After-the-Phone-Rings-May-2006 - Altman Dedicated Direct

After-the-Phone-Rings-May-2006 - Altman Dedicated Direct

Column: "After the Phone Rings ..."

Month: May 2006

Topic: Listen to Customers to Increase Your Bottom Line

Selling products and services that are unique, well priced and desirable to customers is the

goal in all areas of direct response retailing. Presumably your purchasing staff excels in sourcing

compelling items for your customers, but what company wouldn’t love additional manpower

devoted to this task – and for free? Imagine an untapped source of fresh ideas, which lead to

products you, might not otherwise investigate, resulting in increased sales. Companies who capture

and act on those “fresh ideas” from their customers truly have tapped a source of additional


Analyzing returns is a great place to start gathering insights into potential problems and for

increasing sales. Asking customers to state reasons for their return isn’t unusual. Analyzing

responses, however, is often neglected. Review your own Return Form to ensure you are capturing

truly useful data. Reason codes should be designed to lead to corrective actions. For example, if

you find repeated returns due to “product is extremely noisy” perhaps you need to work on your

product design. Be specific in questions and/or reason codes. For example, don’t provide a reason

code saying “product didn’t work”; do provide choices such as “assembly instructions are unclear”.

Use this more specific feedback to discuss the issues with suppliers and take corrective action for the

future. Eliminating reasons for returns ultimately leads to increased sales.

Often when a product is frequently returned instead of exchanged, customers are telling you

they have been unable to find anything they desire to exchange the product for. A return reason

such as “Exercise program was too long” may lead to a new product compilation of shorter

workouts more appealing to customers with insufficient time to devote to your regular length


Issue a survey if more in-depth information about products and services is needed.

Surveys have the advantage of reaching broad segments of your customer base, not just customers

needing to resolve a problem. While customers are motivated to complete return forms because

they do not want to jeopardize getting their money back and/or have the item exchanged, incentives

may be needed to entice participation on more time consuming surveys. Discounts off future orders

work well to motivate participation, as do carefully selected premiums.

Surveys can be designed to capture information about entire organizations: quality;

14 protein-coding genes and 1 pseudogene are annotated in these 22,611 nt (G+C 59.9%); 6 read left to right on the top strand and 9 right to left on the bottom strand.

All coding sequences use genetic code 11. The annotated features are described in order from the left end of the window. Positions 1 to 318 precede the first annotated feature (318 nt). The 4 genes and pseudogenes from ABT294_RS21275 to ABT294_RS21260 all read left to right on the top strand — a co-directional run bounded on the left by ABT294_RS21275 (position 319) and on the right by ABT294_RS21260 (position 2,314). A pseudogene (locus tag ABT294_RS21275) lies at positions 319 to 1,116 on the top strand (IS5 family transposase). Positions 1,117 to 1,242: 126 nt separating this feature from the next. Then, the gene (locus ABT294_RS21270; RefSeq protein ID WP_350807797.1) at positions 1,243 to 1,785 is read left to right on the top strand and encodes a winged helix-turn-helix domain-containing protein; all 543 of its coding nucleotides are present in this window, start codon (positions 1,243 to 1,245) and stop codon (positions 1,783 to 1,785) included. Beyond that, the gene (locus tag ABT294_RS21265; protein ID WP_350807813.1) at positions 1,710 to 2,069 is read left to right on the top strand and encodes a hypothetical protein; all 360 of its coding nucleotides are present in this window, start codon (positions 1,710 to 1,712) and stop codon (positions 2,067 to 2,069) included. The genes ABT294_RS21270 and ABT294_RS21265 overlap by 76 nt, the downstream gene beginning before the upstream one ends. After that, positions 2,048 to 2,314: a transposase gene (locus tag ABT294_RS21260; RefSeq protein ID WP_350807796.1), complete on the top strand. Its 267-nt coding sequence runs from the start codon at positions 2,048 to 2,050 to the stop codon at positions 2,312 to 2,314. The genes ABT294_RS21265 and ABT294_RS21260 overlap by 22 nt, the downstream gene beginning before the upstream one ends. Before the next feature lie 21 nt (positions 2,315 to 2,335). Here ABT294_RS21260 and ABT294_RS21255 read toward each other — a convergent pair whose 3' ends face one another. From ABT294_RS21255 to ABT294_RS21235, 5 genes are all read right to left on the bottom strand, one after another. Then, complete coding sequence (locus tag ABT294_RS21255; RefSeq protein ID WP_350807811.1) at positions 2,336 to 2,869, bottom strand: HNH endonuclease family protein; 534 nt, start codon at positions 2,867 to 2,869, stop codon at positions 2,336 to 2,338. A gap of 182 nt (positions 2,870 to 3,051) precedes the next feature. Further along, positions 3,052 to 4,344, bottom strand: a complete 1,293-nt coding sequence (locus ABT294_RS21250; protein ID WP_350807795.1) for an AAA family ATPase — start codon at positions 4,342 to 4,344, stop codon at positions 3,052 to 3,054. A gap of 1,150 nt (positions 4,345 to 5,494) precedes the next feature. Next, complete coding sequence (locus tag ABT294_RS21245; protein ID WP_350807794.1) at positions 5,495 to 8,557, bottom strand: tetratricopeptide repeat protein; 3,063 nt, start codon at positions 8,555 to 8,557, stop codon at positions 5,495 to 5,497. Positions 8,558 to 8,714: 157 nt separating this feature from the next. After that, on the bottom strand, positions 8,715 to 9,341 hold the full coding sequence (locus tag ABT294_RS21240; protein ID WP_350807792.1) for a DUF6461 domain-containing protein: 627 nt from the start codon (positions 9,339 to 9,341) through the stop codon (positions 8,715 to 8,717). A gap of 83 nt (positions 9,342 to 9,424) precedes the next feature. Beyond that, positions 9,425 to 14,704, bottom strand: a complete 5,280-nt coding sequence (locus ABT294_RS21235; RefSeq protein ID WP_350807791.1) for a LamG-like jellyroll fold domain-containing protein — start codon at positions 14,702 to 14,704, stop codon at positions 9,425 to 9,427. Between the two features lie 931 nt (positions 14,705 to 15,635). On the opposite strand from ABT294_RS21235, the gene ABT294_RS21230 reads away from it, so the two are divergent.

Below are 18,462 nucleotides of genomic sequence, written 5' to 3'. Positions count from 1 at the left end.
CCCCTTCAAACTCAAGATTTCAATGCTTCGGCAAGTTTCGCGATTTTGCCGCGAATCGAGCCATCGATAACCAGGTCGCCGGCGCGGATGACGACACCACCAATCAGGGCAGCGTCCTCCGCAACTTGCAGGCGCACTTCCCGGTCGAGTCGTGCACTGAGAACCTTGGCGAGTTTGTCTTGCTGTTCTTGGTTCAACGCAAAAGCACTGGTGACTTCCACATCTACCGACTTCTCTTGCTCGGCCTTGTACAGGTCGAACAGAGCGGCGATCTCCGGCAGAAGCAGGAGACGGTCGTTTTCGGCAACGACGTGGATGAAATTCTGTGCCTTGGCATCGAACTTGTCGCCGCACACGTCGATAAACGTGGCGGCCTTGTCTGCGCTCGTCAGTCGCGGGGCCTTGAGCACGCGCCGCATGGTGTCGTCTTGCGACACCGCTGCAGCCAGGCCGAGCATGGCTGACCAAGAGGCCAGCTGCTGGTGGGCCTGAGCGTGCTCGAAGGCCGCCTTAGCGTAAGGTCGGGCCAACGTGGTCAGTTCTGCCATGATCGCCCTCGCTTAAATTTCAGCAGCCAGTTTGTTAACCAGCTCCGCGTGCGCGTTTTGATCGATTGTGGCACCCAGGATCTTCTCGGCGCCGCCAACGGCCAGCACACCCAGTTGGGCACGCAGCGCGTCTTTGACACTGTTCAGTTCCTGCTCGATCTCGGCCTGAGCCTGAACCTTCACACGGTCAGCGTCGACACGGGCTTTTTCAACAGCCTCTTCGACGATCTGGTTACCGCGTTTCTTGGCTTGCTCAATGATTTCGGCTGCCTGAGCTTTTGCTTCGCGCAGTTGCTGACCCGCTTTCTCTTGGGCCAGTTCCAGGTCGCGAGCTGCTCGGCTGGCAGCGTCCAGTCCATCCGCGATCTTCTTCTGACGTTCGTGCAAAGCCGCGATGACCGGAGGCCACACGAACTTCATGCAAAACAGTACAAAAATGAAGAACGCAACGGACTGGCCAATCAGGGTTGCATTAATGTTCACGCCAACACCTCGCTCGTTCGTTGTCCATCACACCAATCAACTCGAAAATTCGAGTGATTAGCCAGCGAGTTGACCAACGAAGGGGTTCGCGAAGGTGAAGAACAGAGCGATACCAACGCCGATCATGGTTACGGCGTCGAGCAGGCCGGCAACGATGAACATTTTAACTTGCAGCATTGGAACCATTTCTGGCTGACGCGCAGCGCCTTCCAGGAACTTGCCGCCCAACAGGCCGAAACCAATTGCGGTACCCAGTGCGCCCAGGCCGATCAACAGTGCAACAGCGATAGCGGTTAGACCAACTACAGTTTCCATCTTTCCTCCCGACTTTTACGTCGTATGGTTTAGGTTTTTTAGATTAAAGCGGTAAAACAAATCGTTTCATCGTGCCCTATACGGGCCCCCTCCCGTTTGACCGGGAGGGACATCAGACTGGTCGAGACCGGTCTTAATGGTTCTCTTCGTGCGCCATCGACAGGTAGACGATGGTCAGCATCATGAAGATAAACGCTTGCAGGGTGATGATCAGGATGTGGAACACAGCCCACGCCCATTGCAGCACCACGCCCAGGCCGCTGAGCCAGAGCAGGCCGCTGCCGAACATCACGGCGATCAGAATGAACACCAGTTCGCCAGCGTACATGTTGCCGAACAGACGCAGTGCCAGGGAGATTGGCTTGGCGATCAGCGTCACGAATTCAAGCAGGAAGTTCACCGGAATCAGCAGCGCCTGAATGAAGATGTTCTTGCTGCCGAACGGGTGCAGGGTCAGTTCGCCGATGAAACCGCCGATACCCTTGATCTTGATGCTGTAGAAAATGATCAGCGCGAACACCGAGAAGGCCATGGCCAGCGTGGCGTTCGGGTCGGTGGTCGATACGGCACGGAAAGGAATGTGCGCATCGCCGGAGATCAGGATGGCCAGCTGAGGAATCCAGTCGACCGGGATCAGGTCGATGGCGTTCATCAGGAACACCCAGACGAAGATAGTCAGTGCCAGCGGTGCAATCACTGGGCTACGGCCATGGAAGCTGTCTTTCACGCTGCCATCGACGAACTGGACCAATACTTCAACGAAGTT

customer service; prices; shipping and return policies; product information, etc. Of course, updating

demographic information about customers is always valuable and can lead to increased sales if you

are willing to incorporate the findings into your offers. Have price points slowly crept up, making

products too expensive for your average customer? Are your shipping charges competitive?

Analysis of the survey responses can reveal problem areas that may have eluded in-house staff.

Remember, it is always cheaper to retain a customer than to acquire a new one.

853 Academy Street, Rural Hall, NC 27045-9329

Tel: (336) 969-9538


Fax: (336) 969-0187 Web:

Return forms and Surveys both offer opportunities to query customers for ideas on line

extensions or new products they would like to see offered. Everyone is flattered to be asked their

opinion; customers are no exception. For example, customers may be looking for travel sizes of

your products. Ideas that seem like a good fit for your brand may be worth a test as an inbound

upsell, as an insert, or on your website. Be sure to state the duration of the offer if your test will be

for a limited time.

Conducting a returns analysis on a regular basis and periodically issuing a survey are proven

strategies to improve your bottom line. Just by listening to your own customers, you will identify

new products; reduce return rates; and improve customer retention.

Susan Bates is senior merchandising consultant for Altman Dedicated Direct, a direct response

marketing consultancy based in North Carolina and Virginia. She can be reached at 434-973-0674 or via e-

mail at

853 Academy Street, Rural Hall, NC 27045-9329

Tel: (336) 969-9538


Fax: (336) 969-0187 Web:

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